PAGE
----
United Nations: UNIFEM Launches "Safe Cities" Program to End Urban Violence Against Women and Girls
Wednesday, December 1, 2010 8:40 AM

On 22 November 2010, UNIFEM announced the launch of its Global Safe Cities Free of Violence Against Women and Girls Program at the Third International Conference on Women's Safety in New Delhi. It is the first global initiative specifically addressing threats faced by women and girls residing in urban areas. The goal of the program is to make cities safer while also improving overall quality of life for all urban residents. Safe Cities is highly relevant, in that over 3.4 billion people are now living in cities, which are subject to high crime rates. While numerous municipal safety plans have been enacted in cities across the world, none specifically tackle violence against women and girls on a broader scale.

“Every day, women and adolescent girls face sexual harassment and violence as they go about their daily routines – whether on city streets, on buses and trains, or in their own neighborhoods,” said Inés Alberdi, Executive Director of UNIFEM. “This limits their freedom and rights to education, work, recreation, and participation in political life.”

Alberdi noted that violence against women in the private sphere has become increasingly recognized as a human rights violation, while similar violence in the public sphere has not. Safe Cities is a direct effort to change that, contributing both to the UN Secretary-General’s UNiTE to End Violence Against Women campaign and the Millennium Development goals on gender equality and the rights of over 900 million slum dwellers.

The program is launching separately in five cities around the world, with specific focus on impoverished parts of the cities and their slum areas, including: Quito (Ecuador), Cairo (Egypt), New Delhi (India), Port Moresby (Papua New Guinea), and Kigali (Rwanda). Participating cities will contribute to developing a comprehensive model for stopping various forms of violence against women in urban areas. The model will then be offered as an adaptable example for other cities around the world. All five cities currently have strong support from local authorities, agency partnerships, urban planning, and the potential for lasting engagement with civil society groups. Additionally, all five cities have agreed to rigorous evaluation standards to best discover the most useful techniques to make cities safer for women and girls. Thousands of people gathered at each of the five launch sites to show their support on 22 November, lighting candles to symbolize the end of impunity for violence against women.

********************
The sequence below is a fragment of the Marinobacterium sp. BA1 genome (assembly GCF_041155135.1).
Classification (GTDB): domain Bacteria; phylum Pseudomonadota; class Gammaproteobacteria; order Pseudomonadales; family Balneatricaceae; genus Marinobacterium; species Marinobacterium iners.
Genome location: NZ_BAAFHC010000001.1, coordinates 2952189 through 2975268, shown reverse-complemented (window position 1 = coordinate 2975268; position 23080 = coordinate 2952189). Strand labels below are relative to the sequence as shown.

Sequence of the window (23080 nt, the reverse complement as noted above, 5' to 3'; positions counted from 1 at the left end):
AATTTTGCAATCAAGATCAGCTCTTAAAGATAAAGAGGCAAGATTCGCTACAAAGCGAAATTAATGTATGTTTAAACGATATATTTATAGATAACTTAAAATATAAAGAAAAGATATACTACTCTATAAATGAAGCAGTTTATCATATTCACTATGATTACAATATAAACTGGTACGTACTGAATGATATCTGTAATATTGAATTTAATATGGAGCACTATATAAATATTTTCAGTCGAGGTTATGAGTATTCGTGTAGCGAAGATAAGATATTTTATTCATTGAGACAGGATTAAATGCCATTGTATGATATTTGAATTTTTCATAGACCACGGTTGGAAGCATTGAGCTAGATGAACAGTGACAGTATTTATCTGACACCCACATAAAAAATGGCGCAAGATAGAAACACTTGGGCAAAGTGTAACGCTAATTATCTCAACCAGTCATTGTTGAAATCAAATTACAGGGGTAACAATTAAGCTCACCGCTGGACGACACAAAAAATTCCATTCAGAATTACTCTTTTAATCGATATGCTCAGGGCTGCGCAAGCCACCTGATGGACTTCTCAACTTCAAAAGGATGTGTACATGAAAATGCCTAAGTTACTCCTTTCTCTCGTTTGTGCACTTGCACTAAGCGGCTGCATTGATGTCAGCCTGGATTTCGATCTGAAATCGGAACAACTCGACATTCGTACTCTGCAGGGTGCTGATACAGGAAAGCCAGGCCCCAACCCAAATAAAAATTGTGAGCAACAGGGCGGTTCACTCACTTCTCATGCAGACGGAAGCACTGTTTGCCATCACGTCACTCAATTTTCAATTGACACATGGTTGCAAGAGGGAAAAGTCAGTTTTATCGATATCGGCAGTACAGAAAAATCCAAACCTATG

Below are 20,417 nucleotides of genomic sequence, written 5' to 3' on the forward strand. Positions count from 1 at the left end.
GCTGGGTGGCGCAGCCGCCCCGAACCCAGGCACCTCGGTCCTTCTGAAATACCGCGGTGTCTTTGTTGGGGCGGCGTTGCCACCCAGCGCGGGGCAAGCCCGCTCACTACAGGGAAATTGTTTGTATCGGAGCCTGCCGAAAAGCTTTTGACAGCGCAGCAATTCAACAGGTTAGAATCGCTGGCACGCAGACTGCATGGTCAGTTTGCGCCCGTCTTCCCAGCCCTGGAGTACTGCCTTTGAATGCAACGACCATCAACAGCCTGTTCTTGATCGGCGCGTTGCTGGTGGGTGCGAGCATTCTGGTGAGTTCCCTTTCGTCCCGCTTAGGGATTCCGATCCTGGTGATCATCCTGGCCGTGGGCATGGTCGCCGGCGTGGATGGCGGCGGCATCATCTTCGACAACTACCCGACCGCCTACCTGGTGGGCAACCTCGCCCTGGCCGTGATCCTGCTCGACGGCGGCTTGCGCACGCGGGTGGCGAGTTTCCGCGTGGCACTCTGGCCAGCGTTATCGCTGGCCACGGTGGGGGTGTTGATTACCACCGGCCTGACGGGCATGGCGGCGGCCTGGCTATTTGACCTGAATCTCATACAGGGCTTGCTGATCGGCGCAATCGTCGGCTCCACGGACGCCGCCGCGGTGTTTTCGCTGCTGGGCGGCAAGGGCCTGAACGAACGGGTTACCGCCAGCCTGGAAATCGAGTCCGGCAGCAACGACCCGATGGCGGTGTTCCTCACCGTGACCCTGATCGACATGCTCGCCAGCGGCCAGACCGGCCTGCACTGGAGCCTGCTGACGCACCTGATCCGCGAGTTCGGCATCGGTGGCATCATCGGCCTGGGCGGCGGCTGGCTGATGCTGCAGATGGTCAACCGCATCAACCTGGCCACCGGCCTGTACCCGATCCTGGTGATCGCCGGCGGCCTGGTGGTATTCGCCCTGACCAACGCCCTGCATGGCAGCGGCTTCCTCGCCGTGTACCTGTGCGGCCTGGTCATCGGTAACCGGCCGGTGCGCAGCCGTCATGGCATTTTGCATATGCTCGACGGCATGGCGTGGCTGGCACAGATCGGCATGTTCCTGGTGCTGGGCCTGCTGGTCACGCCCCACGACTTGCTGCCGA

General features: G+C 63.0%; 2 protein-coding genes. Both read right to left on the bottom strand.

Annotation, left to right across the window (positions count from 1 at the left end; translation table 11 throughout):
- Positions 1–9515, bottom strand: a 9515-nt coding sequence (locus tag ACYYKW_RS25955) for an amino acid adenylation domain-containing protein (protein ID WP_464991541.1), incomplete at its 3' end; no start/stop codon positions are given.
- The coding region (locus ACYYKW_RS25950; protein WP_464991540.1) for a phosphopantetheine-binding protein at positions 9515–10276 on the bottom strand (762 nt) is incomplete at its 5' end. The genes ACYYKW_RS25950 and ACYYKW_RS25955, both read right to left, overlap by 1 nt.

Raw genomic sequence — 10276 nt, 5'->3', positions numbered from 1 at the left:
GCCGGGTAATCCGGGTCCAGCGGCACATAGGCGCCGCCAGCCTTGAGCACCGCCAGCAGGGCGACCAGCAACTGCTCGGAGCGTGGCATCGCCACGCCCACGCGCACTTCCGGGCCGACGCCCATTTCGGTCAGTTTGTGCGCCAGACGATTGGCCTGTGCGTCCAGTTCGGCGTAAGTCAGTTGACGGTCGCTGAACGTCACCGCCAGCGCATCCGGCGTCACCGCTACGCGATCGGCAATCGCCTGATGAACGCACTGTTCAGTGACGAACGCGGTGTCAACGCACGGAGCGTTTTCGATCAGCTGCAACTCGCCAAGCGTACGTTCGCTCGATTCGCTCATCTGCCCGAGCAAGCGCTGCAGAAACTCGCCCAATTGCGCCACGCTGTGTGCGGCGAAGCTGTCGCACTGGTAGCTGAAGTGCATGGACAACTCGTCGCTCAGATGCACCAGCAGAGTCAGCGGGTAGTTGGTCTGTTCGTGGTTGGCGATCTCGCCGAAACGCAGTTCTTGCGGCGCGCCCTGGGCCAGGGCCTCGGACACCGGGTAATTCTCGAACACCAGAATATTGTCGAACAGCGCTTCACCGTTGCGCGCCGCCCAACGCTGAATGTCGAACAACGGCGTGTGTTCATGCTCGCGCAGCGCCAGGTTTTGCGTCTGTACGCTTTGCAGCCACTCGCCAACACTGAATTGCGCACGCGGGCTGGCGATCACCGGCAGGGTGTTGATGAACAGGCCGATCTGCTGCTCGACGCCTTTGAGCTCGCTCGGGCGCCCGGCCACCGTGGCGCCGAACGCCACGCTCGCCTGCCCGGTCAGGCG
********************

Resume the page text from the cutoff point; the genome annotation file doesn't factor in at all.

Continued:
Potential strategies Safe Cities sites may adopt include: mass media campaigns on ‘zero tolerance’ for violence against women; reviews of public sector budgets to ensure adequate resources are allocated to making public spaces safe for women and girls; special audits to identify unsafe areas; training for urban planners, grassroots women’s groups, and police; strengthening laws against violence in public spaces; and activities to engage local communities, men, and adolescents of both sexes. Reliable data collection will be a primary focus of the program, as the current lack of consistent data on violence against women in the public sphere serves to conceal the problem and impede the creation of new solutions.

Safe Cities has its roots in a successful UNIFEM project launched in Latin America in 2004, with an experimental grant from the UN Trust Fund to End Violence Against Women. Programs implemented in seven countries raised a demonstrably higher level of awareness of urban violence against women and girls, and they also generated new knowledge on how to end it. A number of municipalities developed new safety plans focusing on women and girls after the project had been concluded, with improvements such as better street lighting being added into their plans.

To learn more about Safe Cities, please visit: http://endvawnow.org/?safe-cities.

Compiled from: WUNRN, UNIFEMNew Global Initiative to Make Cities Safer for Women, (1 December 2010).